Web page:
Gaurav Raghuvanshi & David Roman
Dow Jones Newswires
Singapore’s government said Thursday a steep drop in the country’s interbank lending rates to all-time lows is not a matter of concern, shrugging off concerns that cheap credit may overheat the already fast-growing economy.
Ong Chong Tee, Deputy Managing Director of the Monetary Authority of Singapore, told reporters that a fall in so-called Sibor rates is in part a reflection of market expectations of a stronger Singapore currency, after MAS switched to a currency appreciation policy from a neutral policy last month.
In addition, “the decline in Sibor (rates) should be seen in the context of continued low global low interest rates, especially in the U.S,” he added.
Benchmark three-month Sibor rates stood Wednesday at 0.52417%, well below the 0.66% level recorded in early April before the MAS policy change, and recent highs at over 2% reached during the 2008 financial crisis. Unlike most central banks, the MAS conducts monetary policy through the exchange rate rather than policy rates.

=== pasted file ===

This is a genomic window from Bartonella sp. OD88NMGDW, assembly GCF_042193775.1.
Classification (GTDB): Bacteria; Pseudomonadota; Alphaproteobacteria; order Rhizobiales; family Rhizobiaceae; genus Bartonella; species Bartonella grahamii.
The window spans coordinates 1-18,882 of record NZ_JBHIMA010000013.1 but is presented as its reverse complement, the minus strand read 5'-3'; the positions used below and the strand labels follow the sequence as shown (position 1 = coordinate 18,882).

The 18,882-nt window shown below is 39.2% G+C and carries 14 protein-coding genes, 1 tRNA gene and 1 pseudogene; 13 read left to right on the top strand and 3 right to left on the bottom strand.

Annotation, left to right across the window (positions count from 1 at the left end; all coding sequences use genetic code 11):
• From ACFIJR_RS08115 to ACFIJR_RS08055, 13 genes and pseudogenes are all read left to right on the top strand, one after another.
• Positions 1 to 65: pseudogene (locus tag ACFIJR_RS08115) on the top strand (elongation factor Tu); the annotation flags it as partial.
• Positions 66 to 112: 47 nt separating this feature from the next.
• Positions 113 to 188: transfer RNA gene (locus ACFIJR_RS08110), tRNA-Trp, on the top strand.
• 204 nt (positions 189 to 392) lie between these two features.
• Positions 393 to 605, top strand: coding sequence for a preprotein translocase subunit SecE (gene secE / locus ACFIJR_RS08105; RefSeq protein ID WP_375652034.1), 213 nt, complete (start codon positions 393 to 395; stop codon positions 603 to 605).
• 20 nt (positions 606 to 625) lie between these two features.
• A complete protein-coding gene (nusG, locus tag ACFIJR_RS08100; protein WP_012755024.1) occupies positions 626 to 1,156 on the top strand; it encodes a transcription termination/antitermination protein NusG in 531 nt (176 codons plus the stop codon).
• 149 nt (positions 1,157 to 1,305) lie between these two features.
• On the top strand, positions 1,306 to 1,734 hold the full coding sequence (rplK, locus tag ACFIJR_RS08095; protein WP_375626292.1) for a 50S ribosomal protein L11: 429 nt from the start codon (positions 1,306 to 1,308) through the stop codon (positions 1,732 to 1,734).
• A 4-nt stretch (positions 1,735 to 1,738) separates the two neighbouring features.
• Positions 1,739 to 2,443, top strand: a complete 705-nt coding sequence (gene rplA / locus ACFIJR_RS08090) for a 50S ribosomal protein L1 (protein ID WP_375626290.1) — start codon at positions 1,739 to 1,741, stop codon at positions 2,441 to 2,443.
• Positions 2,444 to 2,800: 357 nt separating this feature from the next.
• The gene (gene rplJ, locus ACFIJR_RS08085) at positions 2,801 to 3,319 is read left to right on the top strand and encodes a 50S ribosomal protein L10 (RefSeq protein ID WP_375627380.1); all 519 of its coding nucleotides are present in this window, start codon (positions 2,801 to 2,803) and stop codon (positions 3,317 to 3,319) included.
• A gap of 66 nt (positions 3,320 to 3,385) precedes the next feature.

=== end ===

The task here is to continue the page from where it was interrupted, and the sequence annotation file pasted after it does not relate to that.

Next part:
Analysts say the Sibor drop may complicate recent government efforts to rein in rising asset prices, in particular a surging real estate market. According to figures released Thursday, Singapore’s economy expanded by 15.5% year-on-year in the first quarter, its fastest pace on record and better than the 13.1% previously estimated.
Last month, the government raised its annual growth forecast to between 7% and 9%.